I’ve been fascinated by many of the early attempts I’ve seen to create group photo albums. With the continued proliferation of smartphones, it seems like someone should have solved the problem of creating unified photo albums with photos taken from distributed devices.
I had hopes that the original version of Color would fulfill that promise and I’ve seen other products such as afolio and Flock take worthy shots at solving this problem – it’s still too early to know whether they will succeed but they’re using interesting approaches. In thinking about the problem of creating group albums, it also helped me better understand some of the possible thinking between Facebook launching their own Camera app.
In thinking about this problem and playing with a few of the products in the market today, there are 3 things that jumped out at me as design / product decisions that each of these companies have had to wrestle with in building a product. And the decisions made along these lines have profound impact on the overall experience.
1. Explicit or implicit album creation?
In my opinion, the most consequential decision is whether a service in this space asks the user to explicitly create an album or not. The advantage of explicit album creation is clear – you get the explicit creation of an event as a signal to create an event. With explicit album creation, you can also ask the user for other interesting metadata (name of the album, location, etc.). The other advantage of explicit album creation is that it creates a container for all of the relevant photos for a given event – there’s less need to guess which photos should be grouped together and which should not. In theory, more structured data around albums and photos should make it easier to match up albums for the same event after the fact.
The disadvantages to explicit album creation are also clear – you’re introducing friction to the process by asking the user to create an album. If I want to take a picture, I just want to take a picture. Asking me to add explicit meta data like album name and other stuff gets in the way of simply taking photos.
For implicit album creation to work, though, the system has to be smart about using all of the metadata about photos to make sure that you get the matching right. That can include everything from date and time of photos, location (if they are geotagged), other people in the photos, etc. In an even more ideal world, you’d have data about who’s in the picture (tagged people) and the ability to do some sort of matching to get the sense whether the photos were in fact taken in the same place.
Without good smarts around implicit data, you end up with lots of false positives. For example, in Flock I’ve seen a few shared albums where I understand why they are created but they were not in fact from the same album. My friend and I both took some photos in San Francisco on the same day but we were not together and were pretty far apart. But someone will hack this stuff and start to do clever hacks to make things work. One simple hack would be to compare groups of photos to figure out similarity based on how they look, who occurs in them, etc. Making it feel like magic will require clever use of those implicit signals.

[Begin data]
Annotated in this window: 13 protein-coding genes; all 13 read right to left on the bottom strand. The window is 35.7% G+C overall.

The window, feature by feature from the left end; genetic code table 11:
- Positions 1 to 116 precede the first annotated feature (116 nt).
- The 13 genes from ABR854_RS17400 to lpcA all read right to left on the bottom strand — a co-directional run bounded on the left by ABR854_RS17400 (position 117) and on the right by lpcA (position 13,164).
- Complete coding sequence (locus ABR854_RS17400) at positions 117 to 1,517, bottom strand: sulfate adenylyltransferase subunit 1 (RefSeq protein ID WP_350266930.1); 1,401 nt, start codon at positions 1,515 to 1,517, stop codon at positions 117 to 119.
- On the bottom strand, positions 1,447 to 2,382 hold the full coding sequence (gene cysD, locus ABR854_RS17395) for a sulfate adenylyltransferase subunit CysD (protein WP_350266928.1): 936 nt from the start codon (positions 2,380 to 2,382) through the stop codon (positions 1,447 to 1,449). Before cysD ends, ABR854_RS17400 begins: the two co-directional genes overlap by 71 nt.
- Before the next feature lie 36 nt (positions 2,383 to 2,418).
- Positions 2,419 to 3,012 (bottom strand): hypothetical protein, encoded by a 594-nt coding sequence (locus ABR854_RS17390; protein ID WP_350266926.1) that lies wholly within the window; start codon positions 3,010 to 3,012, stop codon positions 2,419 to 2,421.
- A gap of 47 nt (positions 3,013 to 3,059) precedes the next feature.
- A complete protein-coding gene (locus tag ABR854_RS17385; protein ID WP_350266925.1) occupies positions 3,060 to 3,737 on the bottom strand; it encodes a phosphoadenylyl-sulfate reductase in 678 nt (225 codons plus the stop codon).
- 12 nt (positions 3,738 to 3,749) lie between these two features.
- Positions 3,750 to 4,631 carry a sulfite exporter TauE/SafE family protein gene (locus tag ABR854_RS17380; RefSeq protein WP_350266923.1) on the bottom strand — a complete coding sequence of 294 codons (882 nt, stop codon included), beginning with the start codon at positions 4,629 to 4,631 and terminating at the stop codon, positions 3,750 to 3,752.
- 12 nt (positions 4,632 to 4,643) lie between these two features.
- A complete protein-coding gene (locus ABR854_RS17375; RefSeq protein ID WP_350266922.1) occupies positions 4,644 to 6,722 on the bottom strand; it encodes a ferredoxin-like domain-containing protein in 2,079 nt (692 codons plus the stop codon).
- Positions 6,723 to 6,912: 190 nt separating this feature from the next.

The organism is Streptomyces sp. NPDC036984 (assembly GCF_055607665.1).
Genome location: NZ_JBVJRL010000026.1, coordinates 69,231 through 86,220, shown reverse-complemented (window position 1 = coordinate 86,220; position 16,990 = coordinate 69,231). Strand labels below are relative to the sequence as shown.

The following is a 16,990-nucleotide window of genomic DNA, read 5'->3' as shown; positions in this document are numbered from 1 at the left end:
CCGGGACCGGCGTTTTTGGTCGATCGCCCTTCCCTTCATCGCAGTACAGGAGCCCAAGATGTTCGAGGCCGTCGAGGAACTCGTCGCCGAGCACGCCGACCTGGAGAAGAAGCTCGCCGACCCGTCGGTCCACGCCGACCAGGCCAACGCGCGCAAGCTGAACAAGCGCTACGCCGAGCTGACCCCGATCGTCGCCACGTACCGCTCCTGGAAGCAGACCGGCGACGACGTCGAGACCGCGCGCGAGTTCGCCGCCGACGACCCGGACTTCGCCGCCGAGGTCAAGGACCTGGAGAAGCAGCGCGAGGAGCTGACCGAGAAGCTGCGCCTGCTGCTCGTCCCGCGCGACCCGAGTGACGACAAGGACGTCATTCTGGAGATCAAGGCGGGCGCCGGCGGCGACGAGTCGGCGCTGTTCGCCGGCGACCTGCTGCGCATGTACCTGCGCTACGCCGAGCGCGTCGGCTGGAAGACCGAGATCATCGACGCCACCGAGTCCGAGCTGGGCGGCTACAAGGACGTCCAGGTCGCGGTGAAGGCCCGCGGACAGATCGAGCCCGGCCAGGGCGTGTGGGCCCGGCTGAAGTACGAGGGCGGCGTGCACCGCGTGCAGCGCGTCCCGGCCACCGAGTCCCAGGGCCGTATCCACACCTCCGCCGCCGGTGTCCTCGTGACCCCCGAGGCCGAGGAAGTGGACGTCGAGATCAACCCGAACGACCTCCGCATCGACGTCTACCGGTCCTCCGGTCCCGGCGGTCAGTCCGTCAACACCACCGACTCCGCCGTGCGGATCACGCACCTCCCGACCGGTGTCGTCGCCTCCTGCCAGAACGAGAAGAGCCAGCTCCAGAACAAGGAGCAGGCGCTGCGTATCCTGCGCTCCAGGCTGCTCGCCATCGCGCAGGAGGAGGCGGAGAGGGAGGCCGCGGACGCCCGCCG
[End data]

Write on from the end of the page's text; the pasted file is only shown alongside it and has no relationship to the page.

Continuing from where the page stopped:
2. How do you build the attendee graph? One of the other challenges in building group or shared photos is figuring out whose content should be included in a shared album. In some cases, this is easy because all of the people at the event are already friends on Facebook. But often times, this is not the case – I’ve been to many events where people there are not my friends on Facebook (people do go to events to meet people, after all) or even friends-of-friends. So how do you build the attendee graph? Do you have everyone use a common hashtag or code for their photos? Do you allow people to invite others by SMS or email? One of the key things for making group or shared photo albums work is making it easy for people to create (or otherwise detect) the people whose photos should be contributed. Again, this is an area where I think some smart hacking could figure this stuff out.
3. Native camera or in-app camera for photo capture? One of the other things I’ve been thinking about (and appreciating) more lately is the decision to use the phone’s native camera or to require the user to open an app and use a “camera” from within the app. Again, by controlling the camera and requiring the user to use “your” camera as an app developer, you have a bit more control over what data you grab in the background. And you can control the interface a bit more and potentially do some interesting things. For example, if you’re Facebook, having the Facebook Camera app means that you can make it much easier for photos to be uploaded to Facebook at the point of capture, as opposed to waiting for users to remember to do so after the fact.
I’m really curious about how this space will evolve. If you have thoughts, feel free to leave me a comment or send me a message on Twitter @chudson.